North Korea’s annnouncement that it has conducted a nuclear test drew worldwide condemnation today, with China and Russia expressing anger in unusually strong terms and the United States warning Pyongynang that it was defying the will of the international community.
The White House called for immediate United Nations action and the Security Council was preparing to meet to discuss a response.
China had mounted one of its most extensive diplomatic efforts in years to find a negotiated solution to the North Korean nuclear crisis and to prevent the spread of nuclear weapons to the Korean peninsula.
In the face of a major failure, the Chinese expressed their anger bluntly, saying the test was “flagrant and brazen.”
Much to chew on. Like most I hope that this doesn’t drive Japan and South Korea to nuke up as well, but absent any credible support from the US (of late with little to no deployable troops) that seems practically inevitable. Such a move could wreck decades of East Asian stability, which has come as much as any other single reason from a demilitarized Japan, whose neighbors have a long memory when it comes to wartime depredations. Bear in mind that unlike Japan Germany apologized for its role in WWII and has done a fairly thorough job of cleaning its spiritual house. Japan’s neighbors at least do not feel that it has done anything of the sort.
At this point, taking into account that the options we would like to have do not exist, I would suggest that our best option would be to find out what North Korea wants in return for inspectors going in, finding and disarming its nuclear stockpile. If that means some form of diplomatic recognition, well, isolation clearly has not done much good. If we can share a bed with Uzbekistan, despotic state ruled by a crazy torturing dictator, then the principled case for shunning Kim Jong Il strikes me as fairly weak.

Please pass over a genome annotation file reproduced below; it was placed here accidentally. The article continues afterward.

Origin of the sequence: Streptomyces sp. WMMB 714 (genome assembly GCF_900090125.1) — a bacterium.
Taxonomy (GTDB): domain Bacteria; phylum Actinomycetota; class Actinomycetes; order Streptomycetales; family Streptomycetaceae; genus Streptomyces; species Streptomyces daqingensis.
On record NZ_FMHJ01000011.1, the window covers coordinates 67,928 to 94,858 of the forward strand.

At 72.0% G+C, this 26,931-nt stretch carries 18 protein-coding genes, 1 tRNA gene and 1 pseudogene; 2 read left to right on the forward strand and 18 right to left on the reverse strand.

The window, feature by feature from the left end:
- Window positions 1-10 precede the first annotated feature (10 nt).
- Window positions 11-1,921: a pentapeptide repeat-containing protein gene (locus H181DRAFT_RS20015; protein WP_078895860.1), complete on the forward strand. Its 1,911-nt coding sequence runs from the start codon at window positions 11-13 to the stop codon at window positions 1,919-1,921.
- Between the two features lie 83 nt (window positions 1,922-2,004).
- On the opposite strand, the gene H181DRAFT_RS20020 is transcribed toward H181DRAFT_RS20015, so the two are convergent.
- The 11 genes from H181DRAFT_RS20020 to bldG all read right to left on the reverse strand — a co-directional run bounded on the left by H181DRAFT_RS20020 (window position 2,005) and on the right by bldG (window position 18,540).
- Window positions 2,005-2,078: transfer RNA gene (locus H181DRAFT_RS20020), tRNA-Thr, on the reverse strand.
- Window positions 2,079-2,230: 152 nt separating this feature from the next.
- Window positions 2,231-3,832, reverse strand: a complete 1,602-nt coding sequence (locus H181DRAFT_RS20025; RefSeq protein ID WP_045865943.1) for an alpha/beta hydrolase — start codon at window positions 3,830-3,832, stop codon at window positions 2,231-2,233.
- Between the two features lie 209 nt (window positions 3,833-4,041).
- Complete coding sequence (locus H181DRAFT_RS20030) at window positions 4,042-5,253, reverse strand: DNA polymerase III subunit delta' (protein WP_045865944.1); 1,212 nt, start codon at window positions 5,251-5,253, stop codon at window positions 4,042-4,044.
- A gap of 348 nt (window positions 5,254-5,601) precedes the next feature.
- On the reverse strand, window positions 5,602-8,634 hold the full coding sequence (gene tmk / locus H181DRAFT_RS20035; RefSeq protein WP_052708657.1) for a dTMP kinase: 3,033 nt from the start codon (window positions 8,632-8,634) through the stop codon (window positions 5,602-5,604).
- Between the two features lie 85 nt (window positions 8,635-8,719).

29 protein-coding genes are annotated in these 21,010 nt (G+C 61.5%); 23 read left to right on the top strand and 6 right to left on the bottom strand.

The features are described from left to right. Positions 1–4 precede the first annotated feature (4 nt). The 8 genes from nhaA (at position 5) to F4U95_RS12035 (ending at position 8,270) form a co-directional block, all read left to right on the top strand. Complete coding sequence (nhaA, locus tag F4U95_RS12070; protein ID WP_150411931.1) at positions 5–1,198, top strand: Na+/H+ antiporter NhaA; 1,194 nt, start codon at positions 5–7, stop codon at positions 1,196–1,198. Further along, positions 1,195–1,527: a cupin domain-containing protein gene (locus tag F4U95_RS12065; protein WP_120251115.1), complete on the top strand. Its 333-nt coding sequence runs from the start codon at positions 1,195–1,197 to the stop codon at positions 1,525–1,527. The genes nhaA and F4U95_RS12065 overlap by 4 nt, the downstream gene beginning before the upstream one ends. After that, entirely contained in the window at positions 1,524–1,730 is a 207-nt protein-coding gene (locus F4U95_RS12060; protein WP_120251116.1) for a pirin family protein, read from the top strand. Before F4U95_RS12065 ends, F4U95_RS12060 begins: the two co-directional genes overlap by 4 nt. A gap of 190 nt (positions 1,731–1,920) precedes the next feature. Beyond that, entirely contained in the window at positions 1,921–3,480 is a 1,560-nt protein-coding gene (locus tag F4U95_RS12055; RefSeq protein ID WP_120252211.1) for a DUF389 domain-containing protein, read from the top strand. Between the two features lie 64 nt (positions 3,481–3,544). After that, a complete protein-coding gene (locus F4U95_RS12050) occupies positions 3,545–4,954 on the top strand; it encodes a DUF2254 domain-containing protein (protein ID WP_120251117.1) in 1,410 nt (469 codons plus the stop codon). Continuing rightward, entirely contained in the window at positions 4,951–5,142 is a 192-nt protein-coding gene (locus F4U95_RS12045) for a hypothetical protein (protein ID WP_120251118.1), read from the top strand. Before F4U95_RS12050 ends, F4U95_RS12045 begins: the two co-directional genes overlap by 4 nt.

For now I won’t get into what this means for domestic politics, at least until the major players have had a chance to react. But less than a month from a crucial election it seems like a foregone conclusion that North Korea’s test will become a massive radioactive football. Sad and probably counterproductive to world security, but certain as water flows downhill.
For a preview of the shape that the political discussion will take, see this post by Josh Marshall. By disparaging the finger-pointing I hardly mean to imply that Marshall’s point is in any way wrong, and god knows the other folks will work feverishly to lay all this on the lap of Clinton so Marshall is hardly the first, worst or only offender. In fact he is probably right on the money.
Oh what the hell. Elections are a month away and government is essentially shut down anyway. Should I stand in the storm and curse the rain? I suppose not. Go to town.